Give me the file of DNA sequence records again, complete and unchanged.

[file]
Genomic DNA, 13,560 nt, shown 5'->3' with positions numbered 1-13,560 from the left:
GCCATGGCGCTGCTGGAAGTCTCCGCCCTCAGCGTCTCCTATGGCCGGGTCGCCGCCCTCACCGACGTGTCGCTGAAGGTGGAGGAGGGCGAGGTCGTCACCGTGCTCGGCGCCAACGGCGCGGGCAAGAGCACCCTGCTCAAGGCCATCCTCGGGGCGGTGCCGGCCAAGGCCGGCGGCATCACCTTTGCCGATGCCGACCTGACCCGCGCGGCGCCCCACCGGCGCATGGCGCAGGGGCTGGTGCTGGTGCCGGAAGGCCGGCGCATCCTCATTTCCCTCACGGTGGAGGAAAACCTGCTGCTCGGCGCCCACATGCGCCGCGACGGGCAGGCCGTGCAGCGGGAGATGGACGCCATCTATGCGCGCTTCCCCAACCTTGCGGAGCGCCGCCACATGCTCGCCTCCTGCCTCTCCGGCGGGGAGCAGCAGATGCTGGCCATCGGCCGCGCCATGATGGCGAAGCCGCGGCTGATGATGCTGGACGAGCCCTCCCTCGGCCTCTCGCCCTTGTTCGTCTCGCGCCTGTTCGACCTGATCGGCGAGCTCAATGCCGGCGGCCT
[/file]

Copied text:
Genomic DNA, 13,560 nt, shown 5'->3' with positions numbered 1-13,560 from the left:
GCCATGGCGCTGCTGGAAGTCTCCGCCCTCAGCGTCTCCTATGGCCGGGTCGCCGCCCTCACCGACGTGTCGCTGAAGGTGGAGGAGGGCGAGGTCGTCACCGTGCTCGGCGCCAACGGCGCGGGCAAGAGCACCCTGCTCAAGGCCATCCTCGGGGCGGTGCCGGCCAAGGCCGGCGGCATCACCTTTGCCGATGCCGACCTGACCCGCGCGGCGCCCCACCGGCGCATGGCGCAGGGGCTGGTGCTGGTGCCGGAAGGCCGGCGCATCCTCATTTCCCTCACGGTGGAGGAAAACCTGCTGCTCGGCGCCCACATGCGCCGCGACGGGCAGGCCGTGCAGCGGGAGATGGACGCCATCTATGCGCGCTTCCCCAACCTTGCGGAGCGCCGCCACATGCTCGCCTCCTGCCTCTCCGGCGGGGAGCAGCAGATGCTGGCCATCGGCCGCGCCATGATGGCGAAGCCGCGGCTGATGATGCTGGACGAGCCCTCCCTCGGCCTCTCGCCCTTGTTCGTCTCGCGCCTGTTCGACCTGATCGGCGAGCTCAATGCCGGCGGCCT